(2) the providers of the country enable and encourage this behaviour by not sucking it up and charging a fair price for products. it's easier to blame someone else for their woes than face reality.
    (3) comparing an NBN service to a craptastic ADSL service running on decades old gear that synced at an average of less than 8MBps is a farcical comparison on the performance level, so why is there any reasonable expectation whatsoever the price will be direct comparable?
    (4) the government isn't a money tree to be shaken. we wanted a new network. new shit costs money, this is what it costs to make that happen.
     
  6. wintermute000

    wintermute000 Member

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    Well if the public are cheaparses then the market has spoken.
    I agree that underlying telecommunications infra is not exactly the best place to practice capitalism without lube (being a natural monopoly and whatnot) and the money has to come from somewhere (we all know that in the end it has been relatively poorly spent but that's beside the point).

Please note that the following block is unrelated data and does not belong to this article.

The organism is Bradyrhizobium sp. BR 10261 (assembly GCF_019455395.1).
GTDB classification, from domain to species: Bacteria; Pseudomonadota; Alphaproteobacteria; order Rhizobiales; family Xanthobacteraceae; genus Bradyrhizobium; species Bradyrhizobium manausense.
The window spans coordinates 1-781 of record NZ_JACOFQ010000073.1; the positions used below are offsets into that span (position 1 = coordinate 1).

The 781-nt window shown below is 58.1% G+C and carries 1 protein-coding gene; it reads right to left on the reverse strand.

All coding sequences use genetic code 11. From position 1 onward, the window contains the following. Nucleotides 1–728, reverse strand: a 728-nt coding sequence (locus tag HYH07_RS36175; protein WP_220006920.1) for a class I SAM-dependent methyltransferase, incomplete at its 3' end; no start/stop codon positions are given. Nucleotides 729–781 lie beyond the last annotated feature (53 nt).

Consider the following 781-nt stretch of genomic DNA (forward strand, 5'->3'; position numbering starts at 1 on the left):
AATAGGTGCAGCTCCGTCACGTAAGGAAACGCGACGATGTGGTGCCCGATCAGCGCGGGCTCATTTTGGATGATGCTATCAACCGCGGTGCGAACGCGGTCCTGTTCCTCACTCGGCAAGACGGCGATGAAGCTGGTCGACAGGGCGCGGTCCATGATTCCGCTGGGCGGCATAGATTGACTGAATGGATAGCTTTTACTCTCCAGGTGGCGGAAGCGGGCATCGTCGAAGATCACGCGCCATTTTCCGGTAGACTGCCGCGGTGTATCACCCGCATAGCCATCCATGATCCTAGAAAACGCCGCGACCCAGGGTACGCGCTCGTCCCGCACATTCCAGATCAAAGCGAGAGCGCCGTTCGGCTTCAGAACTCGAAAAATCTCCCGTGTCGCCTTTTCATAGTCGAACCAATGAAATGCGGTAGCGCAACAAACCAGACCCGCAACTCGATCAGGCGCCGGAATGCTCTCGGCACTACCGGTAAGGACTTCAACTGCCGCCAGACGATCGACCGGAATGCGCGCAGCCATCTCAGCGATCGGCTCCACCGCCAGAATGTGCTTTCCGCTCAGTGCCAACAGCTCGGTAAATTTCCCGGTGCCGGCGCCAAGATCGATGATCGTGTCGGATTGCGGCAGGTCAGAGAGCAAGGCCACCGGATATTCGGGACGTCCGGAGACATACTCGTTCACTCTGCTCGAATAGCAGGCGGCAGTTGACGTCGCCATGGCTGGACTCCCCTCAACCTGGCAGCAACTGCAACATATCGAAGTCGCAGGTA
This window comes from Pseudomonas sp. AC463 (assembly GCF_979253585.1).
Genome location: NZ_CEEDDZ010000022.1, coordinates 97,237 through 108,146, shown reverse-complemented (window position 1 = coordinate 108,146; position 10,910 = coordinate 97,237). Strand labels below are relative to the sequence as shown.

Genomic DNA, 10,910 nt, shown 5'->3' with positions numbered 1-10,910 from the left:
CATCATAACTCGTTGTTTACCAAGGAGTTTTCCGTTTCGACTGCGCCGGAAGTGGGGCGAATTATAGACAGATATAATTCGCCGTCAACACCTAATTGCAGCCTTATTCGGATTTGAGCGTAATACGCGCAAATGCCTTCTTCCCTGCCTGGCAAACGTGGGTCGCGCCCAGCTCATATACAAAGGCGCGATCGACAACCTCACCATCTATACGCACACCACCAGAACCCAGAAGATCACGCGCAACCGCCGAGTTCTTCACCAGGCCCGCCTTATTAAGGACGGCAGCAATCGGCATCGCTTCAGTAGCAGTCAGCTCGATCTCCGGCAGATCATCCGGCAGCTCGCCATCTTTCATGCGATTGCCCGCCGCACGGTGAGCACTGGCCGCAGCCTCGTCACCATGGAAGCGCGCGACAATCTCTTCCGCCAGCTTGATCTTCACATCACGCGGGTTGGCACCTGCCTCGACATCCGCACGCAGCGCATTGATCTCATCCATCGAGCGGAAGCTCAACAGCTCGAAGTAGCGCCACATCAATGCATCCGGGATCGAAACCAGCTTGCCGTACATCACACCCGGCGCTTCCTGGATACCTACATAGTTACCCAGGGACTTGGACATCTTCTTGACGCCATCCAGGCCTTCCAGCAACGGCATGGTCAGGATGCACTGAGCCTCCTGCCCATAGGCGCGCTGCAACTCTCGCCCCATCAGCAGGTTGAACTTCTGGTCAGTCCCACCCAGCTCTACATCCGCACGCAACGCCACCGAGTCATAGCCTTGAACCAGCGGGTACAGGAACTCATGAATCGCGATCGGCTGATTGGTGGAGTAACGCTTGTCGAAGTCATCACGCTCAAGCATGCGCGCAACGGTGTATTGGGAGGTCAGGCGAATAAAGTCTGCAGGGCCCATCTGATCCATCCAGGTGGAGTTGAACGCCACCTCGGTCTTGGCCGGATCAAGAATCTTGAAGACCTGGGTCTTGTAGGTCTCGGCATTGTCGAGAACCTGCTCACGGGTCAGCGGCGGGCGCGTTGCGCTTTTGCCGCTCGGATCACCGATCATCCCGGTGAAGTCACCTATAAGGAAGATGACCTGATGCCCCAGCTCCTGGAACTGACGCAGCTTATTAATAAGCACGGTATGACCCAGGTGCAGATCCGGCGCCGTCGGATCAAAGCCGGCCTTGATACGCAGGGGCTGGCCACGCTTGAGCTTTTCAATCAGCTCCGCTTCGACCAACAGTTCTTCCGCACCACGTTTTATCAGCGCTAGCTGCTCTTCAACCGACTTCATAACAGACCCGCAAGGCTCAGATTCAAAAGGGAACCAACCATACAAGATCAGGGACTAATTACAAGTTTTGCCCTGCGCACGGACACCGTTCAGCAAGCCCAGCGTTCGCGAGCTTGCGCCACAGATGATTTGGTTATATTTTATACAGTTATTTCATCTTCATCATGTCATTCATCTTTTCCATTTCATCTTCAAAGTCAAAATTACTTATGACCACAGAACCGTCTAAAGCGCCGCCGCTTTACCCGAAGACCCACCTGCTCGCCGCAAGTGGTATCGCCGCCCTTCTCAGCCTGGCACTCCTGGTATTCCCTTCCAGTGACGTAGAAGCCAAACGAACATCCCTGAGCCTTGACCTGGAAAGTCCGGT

7. caspian

    caspian Member

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    here's an idea - why doesn't the government just slug everyone with a tax levy for FY2019-20? make it enough to fund a once-off write down of the NBN capital cost. job done! everyone will he happy, right?

    but but but but we have to pay for that, people will complain.

    how is that any different to paying literally a couple of lousy bucks a month to achieve the same thing?

    how is it any different to just writing off $20 billion in public money to never be recovered? are people seriously that stupid that they don't realise that's their money too?